- Overproduction: Making more than is required or starting production before the need is clear, which results in too much inventory and related expenses.
- Waiting: Waiting for the delivery of supplies or equipment, for approval, or for the procedure to go on to the next stage.
- Inventory: Inventory that is in excess of what is required to meet demand. Holding an excessive amount of inventory results in higher storage costs, obsolescence, and probable loss from spoiling or damage.
- Transportation: Transporting goods or resources needlessly will eventually result in higher fuel costs, pollution, and transportation expenses.
- Excessive processing: Processing that is done in a needless or redundant manner, such as increasing manufacturing or service delivery’s time and cost by including extra processes or complexity.
- Defects: Producing faulty goods that don’t satisfy quality standards, which results in rework, scrap, and unhappy customers.
- Excessive motion: Asking employees to move around a lot, like when they need to acquire supplies or equipment. Then it raises costs and poses a risk to safety as well.
- Unused talent: Not making the most of the workforce’s competencies.
Businesses and companies can use Lean methodologies like value stream mapping, process flow analysis, and root cause analysis to find and get rid of waste in the supply chain. With the use of these methods, waste in the supply chain may be located and strategies to eliminate or minimise it can be developed. Businesses might, for instance, utilise a pull system to create products in response to actual client demand rather than anticipating demand and creating products anyway, which can result in excess inventory and waste. To assist employees in continuously identifying and eliminating waste, they may also apply visual management technologies, which also signifies the practice of Lean management in Supply chain management.
To sum up: Supply chain managers are able to increase productivity, cut costs, and boost customer satisfaction by locating and removing waste. The empowerment of employees to continuously detect and reduce waste can also assist in fostering a culture of continuous improvement inside the supply chain. In general, implementing principles of Lean management in supply chain management requires finding and removing waste, which can have a significant positive impact on performance and competitiveness.
03. Establishing pull systems
In order to apply ideas of Lean management in supply chain management, establishing pull systems is a smart way. With pull systems, products are only produced when they are actually needed, based on actual consumer demand. This contrasts with conventional push methods, which entail manufacturing things based on projections of demand.
The first stage in creating a pull system in the supply chain is to thoroughly comprehend client demand. In order to do this, data on consumer orders must be gathered and analysed, as well as patterns and preferences among customers must be recognised. After this data has been examined, a manufacturing schedule that is in line with actual consumer demand can be created.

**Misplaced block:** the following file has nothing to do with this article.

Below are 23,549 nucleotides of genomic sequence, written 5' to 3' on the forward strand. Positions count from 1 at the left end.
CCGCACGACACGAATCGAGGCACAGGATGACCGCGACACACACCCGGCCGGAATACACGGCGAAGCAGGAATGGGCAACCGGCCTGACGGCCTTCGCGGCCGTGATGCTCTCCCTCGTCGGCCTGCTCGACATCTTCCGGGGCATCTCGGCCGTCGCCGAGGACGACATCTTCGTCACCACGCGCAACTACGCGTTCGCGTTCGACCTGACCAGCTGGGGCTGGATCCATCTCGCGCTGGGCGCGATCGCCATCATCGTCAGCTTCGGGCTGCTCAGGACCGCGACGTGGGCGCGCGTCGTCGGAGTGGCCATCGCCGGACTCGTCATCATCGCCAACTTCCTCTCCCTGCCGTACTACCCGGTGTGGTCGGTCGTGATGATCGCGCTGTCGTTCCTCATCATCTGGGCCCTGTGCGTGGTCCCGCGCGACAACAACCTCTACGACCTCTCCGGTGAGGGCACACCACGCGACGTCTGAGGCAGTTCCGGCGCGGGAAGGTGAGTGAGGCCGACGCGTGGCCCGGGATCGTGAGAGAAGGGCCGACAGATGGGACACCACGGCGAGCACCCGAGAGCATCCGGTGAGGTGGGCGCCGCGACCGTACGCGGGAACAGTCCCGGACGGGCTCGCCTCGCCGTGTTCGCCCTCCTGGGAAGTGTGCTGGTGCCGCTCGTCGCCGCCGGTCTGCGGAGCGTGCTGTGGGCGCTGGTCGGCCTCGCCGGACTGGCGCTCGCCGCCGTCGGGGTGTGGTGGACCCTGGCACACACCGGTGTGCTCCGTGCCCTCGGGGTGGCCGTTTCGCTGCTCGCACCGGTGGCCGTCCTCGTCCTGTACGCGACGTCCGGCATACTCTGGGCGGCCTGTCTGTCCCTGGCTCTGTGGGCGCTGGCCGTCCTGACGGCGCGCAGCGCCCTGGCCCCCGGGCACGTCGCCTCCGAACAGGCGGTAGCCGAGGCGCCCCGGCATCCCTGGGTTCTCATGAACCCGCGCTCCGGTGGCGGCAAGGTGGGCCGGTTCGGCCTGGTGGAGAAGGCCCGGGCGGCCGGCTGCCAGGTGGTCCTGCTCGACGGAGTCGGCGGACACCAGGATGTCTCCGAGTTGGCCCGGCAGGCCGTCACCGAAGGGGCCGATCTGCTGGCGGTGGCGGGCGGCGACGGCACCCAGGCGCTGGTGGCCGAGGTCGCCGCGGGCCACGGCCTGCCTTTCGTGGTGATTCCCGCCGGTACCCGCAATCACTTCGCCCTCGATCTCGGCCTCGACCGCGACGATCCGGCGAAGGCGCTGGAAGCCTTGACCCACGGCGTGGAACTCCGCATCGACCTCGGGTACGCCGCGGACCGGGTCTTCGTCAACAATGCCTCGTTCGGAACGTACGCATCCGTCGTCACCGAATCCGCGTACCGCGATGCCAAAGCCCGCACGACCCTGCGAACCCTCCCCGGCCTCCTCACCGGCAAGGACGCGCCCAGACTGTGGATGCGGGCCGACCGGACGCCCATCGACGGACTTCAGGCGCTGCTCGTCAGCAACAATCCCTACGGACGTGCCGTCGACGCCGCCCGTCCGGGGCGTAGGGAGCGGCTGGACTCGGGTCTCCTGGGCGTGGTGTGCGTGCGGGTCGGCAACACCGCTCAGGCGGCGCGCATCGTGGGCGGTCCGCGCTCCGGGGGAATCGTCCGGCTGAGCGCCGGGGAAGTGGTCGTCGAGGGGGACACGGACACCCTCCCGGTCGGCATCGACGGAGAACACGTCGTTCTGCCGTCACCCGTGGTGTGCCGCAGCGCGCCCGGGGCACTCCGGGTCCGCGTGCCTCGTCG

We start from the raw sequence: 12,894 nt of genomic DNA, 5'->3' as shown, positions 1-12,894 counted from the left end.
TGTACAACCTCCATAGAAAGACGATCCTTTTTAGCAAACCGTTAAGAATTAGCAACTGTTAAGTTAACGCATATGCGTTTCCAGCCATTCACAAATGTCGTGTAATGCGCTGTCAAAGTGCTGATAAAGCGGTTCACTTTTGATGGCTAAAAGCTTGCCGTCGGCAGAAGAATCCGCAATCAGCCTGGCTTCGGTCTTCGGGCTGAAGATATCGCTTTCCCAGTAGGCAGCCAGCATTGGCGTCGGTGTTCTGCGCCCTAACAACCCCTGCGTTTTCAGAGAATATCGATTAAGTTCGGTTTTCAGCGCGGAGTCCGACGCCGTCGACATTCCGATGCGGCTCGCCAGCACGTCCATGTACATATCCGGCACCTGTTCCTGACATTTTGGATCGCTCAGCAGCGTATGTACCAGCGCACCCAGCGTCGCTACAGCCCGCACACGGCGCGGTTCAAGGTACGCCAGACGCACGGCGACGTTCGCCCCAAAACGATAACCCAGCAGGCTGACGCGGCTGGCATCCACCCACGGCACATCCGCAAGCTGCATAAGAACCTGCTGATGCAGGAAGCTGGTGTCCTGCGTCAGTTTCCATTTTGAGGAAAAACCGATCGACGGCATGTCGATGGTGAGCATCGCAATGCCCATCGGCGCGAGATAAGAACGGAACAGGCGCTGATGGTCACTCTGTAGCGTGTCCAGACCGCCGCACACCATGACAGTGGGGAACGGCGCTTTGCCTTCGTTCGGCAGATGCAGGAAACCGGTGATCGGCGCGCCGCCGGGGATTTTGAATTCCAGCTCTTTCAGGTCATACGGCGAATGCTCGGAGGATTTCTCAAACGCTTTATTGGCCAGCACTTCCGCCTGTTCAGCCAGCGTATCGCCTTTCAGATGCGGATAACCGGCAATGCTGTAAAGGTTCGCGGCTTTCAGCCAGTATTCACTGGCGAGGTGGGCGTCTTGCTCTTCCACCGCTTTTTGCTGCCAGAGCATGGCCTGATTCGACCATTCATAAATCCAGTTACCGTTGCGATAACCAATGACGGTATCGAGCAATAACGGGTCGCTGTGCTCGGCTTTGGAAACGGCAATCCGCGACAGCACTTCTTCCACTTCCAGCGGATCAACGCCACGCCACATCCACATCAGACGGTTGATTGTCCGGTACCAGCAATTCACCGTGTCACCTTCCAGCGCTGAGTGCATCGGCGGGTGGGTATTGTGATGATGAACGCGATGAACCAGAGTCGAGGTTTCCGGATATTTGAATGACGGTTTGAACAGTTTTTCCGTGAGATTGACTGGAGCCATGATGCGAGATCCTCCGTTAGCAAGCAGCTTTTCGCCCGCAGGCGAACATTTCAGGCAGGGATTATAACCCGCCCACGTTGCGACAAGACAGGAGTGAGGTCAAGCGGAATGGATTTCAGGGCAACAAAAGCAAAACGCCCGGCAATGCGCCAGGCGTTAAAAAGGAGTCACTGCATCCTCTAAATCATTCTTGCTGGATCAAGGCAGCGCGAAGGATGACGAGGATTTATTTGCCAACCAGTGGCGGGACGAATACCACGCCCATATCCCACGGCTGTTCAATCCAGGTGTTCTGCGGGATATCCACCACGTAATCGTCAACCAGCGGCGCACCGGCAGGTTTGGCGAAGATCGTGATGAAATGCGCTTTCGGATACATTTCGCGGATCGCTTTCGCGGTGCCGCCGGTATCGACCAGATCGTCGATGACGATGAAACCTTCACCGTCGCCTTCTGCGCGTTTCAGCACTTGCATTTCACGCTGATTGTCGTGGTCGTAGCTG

Establishing a mechanism for stock replenishment is the next stage. Low inventory levels are maintained in a pull system, and supplies are only ordered when they are required to complete client orders. This lessens waste, lowers expenses, and enhances consumer demand response. The use of a just-in-time (JIT) strategy, in which materials are delivered just in time for production to begin, is one technique to set up a pull system for inventory management.
Setting up a pull system for information flow is equally as crucial as setting one up for inventory management. In order to ensure that everyone has access to the data they need to make choices in real time, a system that enables information to flow swiftly and easily through the supply chain must be created.
Creating a more adaptable and responsive supply chain is one of the main advantages of implementing pull systems in the supply chain. With that, supply chain managers can react more swiftly to changes in consumer demand, the market, or the competitive landscape by simply producing goods as needed. That further increases customer satisfaction, efficiency, and waste reduction in the business.
To sum up: In terms of implementing methodologies and techniques of Lean management in supply chain management, setting up pull systems is a crucial step. With Lean management in the Supply chain, managers can build a more responsive, effective, and competitive supply chain by coordinating production with actual consumer demand and building mechanisms for inventory and information flow.
04. Implementing continuous improvement
When talking about applying the principles of Lean management in supply chain management, we cannot ignore one of the core concepts of Lean management, which is implementing continuous improvement. Continuous improvement refers to the process of continually looking for ways to enhance systems, processes, and products in order to increase effectiveness and efficiency.